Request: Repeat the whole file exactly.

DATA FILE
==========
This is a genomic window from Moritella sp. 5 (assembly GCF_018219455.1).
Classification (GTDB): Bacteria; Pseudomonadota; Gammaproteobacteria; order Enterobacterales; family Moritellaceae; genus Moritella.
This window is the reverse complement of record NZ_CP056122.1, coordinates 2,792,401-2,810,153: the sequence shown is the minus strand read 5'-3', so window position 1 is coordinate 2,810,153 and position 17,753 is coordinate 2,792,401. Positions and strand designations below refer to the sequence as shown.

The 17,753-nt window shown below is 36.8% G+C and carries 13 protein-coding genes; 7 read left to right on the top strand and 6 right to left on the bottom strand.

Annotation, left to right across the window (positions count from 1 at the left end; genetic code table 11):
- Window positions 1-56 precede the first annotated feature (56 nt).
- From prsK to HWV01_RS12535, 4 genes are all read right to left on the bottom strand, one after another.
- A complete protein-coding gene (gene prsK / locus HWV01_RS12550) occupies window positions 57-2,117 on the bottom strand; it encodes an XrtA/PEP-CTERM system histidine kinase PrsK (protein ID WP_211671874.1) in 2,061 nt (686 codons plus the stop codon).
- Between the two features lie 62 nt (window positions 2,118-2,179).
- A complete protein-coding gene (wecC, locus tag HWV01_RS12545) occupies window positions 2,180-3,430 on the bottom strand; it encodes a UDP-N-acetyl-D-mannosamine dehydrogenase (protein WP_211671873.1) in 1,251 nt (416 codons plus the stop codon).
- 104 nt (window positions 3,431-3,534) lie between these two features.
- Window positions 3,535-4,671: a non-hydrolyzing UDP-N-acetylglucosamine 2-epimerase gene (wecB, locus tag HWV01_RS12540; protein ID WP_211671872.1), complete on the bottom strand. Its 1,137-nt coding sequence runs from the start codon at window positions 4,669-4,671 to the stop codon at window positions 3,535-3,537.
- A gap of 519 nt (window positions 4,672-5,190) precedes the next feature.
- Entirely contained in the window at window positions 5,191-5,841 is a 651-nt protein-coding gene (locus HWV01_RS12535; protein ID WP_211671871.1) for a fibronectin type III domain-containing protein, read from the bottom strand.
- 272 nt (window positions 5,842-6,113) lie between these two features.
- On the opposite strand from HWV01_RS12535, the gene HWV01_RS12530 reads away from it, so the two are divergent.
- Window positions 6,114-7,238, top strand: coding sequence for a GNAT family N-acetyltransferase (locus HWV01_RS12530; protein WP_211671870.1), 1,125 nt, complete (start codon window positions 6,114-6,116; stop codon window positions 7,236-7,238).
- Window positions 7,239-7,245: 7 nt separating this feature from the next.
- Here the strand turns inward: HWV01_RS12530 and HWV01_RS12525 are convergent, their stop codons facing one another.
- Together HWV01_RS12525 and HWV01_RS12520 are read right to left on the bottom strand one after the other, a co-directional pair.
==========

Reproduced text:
This is a genomic window from Moritella sp. 5 (assembly GCF_018219455.1).
Classification (GTDB): Bacteria; Pseudomonadota; Gammaproteobacteria; order Enterobacterales; family Moritellaceae; genus Moritella.
This window is the reverse complement of record NZ_CP056122.1, coordinates 2,792,401-2,810,153: the sequence shown is the minus strand read 5'-3', so window position 1 is coordinate 2,810,153 and position 17,753 is coordinate 2,792,401. Positions and strand designations below refer to the sequence as shown.

The 17,753-nt window shown below is 36.8% G+C and carries 13 protein-coding genes; 7 read left to right on the top strand and 6 right to left on the bottom strand.

Annotation, left to right across the window (positions count from 1 at the left end; genetic code table 11):
- Window positions 1-56 precede the first annotated feature (56 nt).
- From prsK to HWV01_RS12535, 4 genes are all read right to left on the bottom strand, one after another.
- A complete protein-coding gene (gene prsK / locus HWV01_RS12550) occupies window positions 57-2,117 on the bottom strand; it encodes an XrtA/PEP-CTERM system histidine kinase PrsK (protein ID WP_211671874.1) in 2,061 nt (686 codons plus the stop codon).
- Between the two features lie 62 nt (window positions 2,118-2,179).
- A complete protein-coding gene (wecC, locus tag HWV01_RS12545) occupies window positions 2,180-3,430 on the bottom strand; it encodes a UDP-N-acetyl-D-mannosamine dehydrogenase (protein WP_211671873.1) in 1,251 nt (416 codons plus the stop codon).
- 104 nt (window positions 3,431-3,534) lie between these two features.
- Window positions 3,535-4,671: a non-hydrolyzing UDP-N-acetylglucosamine 2-epimerase gene (wecB, locus tag HWV01_RS12540; protein ID WP_211671872.1), complete on the bottom strand. Its 1,137-nt coding sequence runs from the start codon at window positions 4,669-4,671 to the stop codon at window positions 3,535-3,537.
- A gap of 519 nt (window positions 4,672-5,190) precedes the next feature.
- Entirely contained in the window at window positions 5,191-5,841 is a 651-nt protein-coding gene (locus HWV01_RS12535; protein ID WP_211671871.1) for a fibronectin type III domain-containing protein, read from the bottom strand.
- 272 nt (window positions 5,842-6,113) lie between these two features.
- On the opposite strand from HWV01_RS12535, the gene HWV01_RS12530 reads away from it, so the two are divergent.
- Window positions 6,114-7,238, top strand: coding sequence for a GNAT family N-acetyltransferase (locus HWV01_RS12530; protein WP_211671870.1), 1,125 nt, complete (start codon window positions 6,114-6,116; stop codon window positions 7,236-7,238).
- Window positions 7,239-7,245: 7 nt separating this feature from the next.
- Here the strand turns inward: HWV01_RS12530 and HWV01_RS12525 are convergent, their stop codons facing one another.
- Together HWV01_RS12525 and HWV01_RS12520 are read right to left on the bottom strand one after the other, a co-directional pair.